Sustain Recovery provides support for adolescents in recovery. Call us to find out how we can support your journey back from addiction to health, healing and recovery.


  2. Beware These Enabling Behaviors

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    At some point, most people with addicted loves will be pressed with the question of whether they’ve ever enabled that person’s addiction. It’s natural to get a little offended by this question, but in reality, the line between the right kind of support and the wrong kind–the enabling kind–can be a tricky one to dissect. It’s hard to imagine kicking an addict out of the house, cutting off their food funds, or ending the friendship between you and them.

    Helping or Enabling?

    How do you know that you’re enabling a drug addict or alcoholic? If you’re making it easier for them to abuse drugs, either emotionally or practically, that’s enabling – even if you’re keeping them housed, bathed, and sane in the process. If you have to leave work early to pick up your daughter after your husband drunkenly forgot, that’s not enabling, but  if you’re picking your husband from the bar because he got too drunk to drive home…that’s enabling.

    On a broader note, if you find yourself doing anything more than your share in the relationship or friendship for the sole reason that an addict is using drugs or alcohol…you’re enabling. It’s a difficult urge to shake, the natural instinct to help our loved ones however possible, whenever possible. What you determine to be helpful in a single powerful instant, may not be helpful at all.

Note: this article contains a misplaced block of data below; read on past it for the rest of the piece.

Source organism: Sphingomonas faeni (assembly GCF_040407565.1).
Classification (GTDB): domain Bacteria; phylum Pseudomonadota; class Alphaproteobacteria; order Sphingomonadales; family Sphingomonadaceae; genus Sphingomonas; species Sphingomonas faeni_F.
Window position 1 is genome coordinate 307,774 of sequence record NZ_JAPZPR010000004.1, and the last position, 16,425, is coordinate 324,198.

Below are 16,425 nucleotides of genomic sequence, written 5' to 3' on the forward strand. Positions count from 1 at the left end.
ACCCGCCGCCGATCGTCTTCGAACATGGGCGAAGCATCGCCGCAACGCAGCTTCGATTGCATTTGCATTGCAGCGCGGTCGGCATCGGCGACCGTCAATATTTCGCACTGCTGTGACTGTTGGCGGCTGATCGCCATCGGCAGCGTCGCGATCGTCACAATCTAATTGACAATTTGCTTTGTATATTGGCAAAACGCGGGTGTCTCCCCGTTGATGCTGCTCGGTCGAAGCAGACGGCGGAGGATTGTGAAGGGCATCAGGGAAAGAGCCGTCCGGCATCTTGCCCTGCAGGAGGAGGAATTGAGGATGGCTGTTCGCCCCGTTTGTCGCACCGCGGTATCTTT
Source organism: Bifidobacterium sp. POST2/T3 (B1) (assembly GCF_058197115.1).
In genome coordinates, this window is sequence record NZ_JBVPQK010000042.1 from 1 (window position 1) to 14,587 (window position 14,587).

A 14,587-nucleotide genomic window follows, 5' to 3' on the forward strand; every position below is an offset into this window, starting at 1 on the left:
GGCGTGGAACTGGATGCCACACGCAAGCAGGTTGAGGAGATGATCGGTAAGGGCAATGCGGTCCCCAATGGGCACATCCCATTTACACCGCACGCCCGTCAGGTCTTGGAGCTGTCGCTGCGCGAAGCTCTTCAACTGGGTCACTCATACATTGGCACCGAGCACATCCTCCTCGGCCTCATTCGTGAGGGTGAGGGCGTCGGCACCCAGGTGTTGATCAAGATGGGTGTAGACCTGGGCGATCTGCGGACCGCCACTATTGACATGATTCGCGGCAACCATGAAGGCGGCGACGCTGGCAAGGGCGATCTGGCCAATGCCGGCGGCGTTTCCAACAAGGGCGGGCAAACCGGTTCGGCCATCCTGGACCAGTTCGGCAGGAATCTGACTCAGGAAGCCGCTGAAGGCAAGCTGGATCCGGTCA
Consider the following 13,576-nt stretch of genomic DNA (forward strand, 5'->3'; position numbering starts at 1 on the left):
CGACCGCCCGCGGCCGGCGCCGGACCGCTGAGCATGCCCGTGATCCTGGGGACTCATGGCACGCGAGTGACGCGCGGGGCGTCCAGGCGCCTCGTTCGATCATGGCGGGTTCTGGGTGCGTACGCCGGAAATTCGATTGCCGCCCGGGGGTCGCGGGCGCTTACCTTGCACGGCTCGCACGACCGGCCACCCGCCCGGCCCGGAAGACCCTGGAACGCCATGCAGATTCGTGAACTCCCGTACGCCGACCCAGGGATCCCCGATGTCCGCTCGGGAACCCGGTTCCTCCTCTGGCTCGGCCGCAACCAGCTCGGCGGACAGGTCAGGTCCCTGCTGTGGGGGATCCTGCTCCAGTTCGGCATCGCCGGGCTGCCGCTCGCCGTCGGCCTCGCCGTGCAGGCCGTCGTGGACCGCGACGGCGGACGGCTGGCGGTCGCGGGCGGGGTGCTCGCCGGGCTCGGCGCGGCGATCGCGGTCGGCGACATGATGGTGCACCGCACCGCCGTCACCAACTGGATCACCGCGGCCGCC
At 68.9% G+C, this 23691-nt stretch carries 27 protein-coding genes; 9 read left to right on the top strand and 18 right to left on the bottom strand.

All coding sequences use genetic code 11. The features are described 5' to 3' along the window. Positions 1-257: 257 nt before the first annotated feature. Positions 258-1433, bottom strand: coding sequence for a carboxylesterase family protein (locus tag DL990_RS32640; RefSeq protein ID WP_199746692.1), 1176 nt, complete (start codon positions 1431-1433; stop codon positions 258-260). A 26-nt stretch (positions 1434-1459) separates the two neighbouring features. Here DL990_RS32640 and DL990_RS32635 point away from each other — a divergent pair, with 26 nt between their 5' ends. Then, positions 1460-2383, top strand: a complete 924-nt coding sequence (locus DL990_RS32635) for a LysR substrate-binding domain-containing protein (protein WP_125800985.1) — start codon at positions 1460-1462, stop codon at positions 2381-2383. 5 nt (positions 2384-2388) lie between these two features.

What To Do

    This is a lot more complicated than “nothing vs something.” The point isn’t to send the addict to dig themselves even deeper, it’s to encourage them to get out. Say you have a child who refuses to wash his sheets. If you do it every week for him, he’ll never do it himself.

    You don’t have to let an addict hit rock bottom in order to stop enabling them. You need to try to get them into treatment before that time comes. After a while, your words may feel useless to you, but for the person struggling, that persistence can make all the difference when a moment of clarity strikes. Additionally, you can and should seek out services for this purpose exactly (conversation).


    To get into contact with an interventionist, or to get your loved one into treatment today, give us a call at xxx-xxx-xxxx.

I first met Sayeh in November of 2013 just after my 15 year old daughter had been admitted to a residential treatment program. As part of the program I was required to attend 2-3 AlAnon meetings a week. Sayeh attended the same AlAnon meetings as well as Alumni events as I. It soon became apparent to me that Sayeh had a heart for recovery, program, and God. When I was encouraged to get a sponsor I didn’t hesitate. Dependable, respectful, kind and generous of spirit, she exudes an inner peace that I hope to achieve with her loving guidance, as I work my own program. She is patient, & full of wisdom that she is always happy to share with her sponsees and fellow parents. I am so grateful our journeys brought us together.